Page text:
In 2015 “there’s an API for that” became an oft-repeated phrase, entering the vernacular with the same frequency as the app-based equivalent. Fueling the usage of this phrase is an increasing number of organizations taking their products to market using a SaaS-first (Software-as-a-Service) approach, exposing an Application Programming Interface or API at the core of their offering. Read more
Posts Tagged: saas
Have you noticed that your API sometimes feels a bit misunderstood, seen as a sideline or a purely technical solution?
Unprecedented tech revolution often spawns brand new services and companies. As technological evolution opens new possibilities for humanity, is also leads to a flood of ideas and new business ventures never before possible. Now, as hyper-specialization occurs throughout the Internet, the API economy has become a macrocosm in its own right, spawning brand new types of adjunct companies. Read more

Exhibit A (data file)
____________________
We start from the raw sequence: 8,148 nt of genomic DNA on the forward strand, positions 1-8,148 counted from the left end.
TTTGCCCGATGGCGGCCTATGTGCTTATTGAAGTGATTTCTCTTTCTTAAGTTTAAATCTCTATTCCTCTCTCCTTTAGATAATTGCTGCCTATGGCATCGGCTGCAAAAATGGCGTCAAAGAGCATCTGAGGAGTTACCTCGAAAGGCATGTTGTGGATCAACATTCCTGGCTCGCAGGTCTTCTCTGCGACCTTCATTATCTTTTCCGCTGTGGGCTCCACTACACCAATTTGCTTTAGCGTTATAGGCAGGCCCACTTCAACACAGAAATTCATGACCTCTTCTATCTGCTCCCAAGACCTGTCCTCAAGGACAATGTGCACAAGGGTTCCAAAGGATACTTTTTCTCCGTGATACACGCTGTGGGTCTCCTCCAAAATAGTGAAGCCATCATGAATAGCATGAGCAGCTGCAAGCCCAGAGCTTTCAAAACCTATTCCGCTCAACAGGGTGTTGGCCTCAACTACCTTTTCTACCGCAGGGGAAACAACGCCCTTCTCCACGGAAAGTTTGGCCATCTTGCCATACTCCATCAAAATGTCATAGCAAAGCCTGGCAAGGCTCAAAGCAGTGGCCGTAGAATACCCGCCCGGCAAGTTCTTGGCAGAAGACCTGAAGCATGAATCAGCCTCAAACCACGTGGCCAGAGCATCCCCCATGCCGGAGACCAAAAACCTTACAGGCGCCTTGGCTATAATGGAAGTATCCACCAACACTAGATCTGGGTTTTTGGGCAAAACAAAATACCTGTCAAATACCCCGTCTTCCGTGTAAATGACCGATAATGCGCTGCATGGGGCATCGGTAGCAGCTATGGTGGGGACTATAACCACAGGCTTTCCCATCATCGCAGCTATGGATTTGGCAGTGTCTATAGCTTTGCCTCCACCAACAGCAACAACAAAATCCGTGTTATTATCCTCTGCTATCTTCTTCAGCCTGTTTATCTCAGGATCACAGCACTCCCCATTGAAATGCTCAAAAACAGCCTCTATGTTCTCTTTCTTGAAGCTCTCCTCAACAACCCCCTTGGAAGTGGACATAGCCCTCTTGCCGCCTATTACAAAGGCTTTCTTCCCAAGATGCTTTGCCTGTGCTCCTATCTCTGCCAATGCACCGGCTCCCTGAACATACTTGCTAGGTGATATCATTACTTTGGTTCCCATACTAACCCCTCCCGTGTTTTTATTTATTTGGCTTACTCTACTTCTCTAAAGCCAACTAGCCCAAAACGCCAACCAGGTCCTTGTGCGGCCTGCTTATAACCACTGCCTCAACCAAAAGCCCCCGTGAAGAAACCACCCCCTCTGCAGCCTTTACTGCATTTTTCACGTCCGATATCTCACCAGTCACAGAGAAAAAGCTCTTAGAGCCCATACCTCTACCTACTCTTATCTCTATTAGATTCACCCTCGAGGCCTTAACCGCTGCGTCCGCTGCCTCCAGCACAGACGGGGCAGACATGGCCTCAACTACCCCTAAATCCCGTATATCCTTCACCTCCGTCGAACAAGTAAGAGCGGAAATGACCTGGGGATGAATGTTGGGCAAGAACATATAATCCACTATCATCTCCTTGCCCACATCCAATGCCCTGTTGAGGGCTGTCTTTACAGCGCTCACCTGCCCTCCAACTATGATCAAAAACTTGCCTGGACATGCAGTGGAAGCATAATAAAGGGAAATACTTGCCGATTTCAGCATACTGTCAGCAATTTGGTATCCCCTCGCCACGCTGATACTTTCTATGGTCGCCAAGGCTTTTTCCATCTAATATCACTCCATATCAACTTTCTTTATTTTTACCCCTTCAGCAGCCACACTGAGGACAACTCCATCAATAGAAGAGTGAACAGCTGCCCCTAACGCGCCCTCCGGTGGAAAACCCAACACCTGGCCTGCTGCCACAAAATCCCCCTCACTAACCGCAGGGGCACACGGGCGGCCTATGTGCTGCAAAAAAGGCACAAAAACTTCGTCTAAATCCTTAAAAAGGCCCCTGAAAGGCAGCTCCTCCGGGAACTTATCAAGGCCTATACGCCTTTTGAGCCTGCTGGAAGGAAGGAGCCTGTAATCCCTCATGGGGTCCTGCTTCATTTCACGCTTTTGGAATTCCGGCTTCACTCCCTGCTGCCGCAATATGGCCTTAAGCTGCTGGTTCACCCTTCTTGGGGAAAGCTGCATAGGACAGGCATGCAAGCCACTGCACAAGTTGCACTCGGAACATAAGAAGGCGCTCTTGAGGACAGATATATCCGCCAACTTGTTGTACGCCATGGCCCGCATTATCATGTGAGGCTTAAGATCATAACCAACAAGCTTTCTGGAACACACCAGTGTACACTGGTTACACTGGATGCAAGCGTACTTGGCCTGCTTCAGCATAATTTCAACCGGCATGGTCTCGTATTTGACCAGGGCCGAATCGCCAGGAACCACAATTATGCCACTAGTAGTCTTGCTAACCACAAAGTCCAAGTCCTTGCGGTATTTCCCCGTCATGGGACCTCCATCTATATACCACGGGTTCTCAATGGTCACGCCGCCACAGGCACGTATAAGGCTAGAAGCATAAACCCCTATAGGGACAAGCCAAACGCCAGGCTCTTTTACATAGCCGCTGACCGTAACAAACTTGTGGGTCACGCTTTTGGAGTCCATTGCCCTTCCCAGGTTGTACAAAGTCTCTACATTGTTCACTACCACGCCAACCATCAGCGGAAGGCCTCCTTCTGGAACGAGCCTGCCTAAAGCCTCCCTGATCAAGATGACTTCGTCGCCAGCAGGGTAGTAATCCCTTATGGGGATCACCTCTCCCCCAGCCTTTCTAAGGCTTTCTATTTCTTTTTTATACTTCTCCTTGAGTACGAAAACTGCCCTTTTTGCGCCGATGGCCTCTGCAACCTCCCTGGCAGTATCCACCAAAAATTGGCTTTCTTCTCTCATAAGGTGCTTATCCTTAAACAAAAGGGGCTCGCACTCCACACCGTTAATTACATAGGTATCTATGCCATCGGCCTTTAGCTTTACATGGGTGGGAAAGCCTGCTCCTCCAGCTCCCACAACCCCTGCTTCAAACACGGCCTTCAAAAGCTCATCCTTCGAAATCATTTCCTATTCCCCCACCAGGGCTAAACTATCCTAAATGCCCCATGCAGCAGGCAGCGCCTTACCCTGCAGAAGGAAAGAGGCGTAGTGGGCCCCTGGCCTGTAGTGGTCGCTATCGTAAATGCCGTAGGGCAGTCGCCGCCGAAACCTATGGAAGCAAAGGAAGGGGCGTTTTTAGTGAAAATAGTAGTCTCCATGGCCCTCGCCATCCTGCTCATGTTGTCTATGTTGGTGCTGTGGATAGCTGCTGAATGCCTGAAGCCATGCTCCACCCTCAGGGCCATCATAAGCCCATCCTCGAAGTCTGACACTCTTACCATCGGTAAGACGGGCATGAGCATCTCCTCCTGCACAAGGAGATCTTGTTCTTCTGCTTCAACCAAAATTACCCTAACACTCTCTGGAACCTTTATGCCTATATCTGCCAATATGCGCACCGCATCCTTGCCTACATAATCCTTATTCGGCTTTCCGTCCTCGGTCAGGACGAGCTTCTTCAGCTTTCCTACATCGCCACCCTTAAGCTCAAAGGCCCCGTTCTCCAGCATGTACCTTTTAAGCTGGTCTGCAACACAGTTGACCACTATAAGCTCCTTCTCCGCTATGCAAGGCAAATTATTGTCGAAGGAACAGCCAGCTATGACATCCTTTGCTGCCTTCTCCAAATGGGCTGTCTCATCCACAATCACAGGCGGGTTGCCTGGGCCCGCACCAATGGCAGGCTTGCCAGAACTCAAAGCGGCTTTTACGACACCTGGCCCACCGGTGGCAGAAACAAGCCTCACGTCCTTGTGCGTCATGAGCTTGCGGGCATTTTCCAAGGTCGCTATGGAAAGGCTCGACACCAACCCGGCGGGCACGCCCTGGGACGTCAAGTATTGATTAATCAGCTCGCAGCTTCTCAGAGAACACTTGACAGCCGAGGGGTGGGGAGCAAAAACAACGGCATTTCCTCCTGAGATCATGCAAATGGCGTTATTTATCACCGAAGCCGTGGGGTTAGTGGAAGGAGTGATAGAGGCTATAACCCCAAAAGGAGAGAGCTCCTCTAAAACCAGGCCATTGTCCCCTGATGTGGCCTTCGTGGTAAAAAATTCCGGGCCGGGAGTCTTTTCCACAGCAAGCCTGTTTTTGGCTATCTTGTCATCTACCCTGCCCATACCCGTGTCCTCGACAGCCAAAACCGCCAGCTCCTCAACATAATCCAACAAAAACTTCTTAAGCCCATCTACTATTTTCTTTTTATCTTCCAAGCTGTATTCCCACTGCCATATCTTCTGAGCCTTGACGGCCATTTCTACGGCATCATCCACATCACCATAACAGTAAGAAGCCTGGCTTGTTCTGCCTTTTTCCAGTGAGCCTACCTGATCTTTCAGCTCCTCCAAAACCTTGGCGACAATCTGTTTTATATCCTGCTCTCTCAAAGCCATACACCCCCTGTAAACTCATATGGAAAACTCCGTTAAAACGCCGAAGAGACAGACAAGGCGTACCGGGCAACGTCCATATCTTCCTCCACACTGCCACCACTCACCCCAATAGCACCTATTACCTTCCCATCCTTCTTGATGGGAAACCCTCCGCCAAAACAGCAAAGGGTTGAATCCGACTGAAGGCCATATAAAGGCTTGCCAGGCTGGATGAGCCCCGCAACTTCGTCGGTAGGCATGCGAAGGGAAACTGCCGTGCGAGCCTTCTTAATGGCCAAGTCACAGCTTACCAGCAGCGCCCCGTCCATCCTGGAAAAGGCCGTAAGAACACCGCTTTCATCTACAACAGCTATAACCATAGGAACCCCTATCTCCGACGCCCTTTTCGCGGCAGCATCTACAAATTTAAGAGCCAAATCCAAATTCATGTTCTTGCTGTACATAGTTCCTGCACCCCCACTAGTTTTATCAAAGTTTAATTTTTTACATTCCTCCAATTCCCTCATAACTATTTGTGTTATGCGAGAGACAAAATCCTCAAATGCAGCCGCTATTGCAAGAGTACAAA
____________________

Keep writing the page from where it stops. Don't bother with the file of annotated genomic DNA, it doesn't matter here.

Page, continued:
The advent of cloud computing has changed the way applications are being built, deployed and hosted. One important development in recent years has been the emergence of DevOps — a discipline at the crossroads between application development and system administration.
Empowered developers have been given a wide new set of tools to enable:
- Application lifecycle management with continuous integration software like Jenkins, Travis CI, CircleCI, and CodeShip;
- Server provisioning with software and metadata using configuration management tools like Chef, Puppet, Salt, and Ansible;
- Hosting applications in the cloud, whether they use an IaaS provider like Amazon Web Services, Google Compute Engine, or Digital Ocean, or a PaaS solution like Heroku, Google App Engine, or any technology-specific offering.
Unlike diamonds, information systems (IS) are not forever. As a company evolves, its IS evolves too. This evolution is induced by a company’s business and organizational transformations, regulation modifications and/or technical revolutions. In this Lego computing age, evolving an information system often means aggregating existing brick products instead of building them to create value. Read more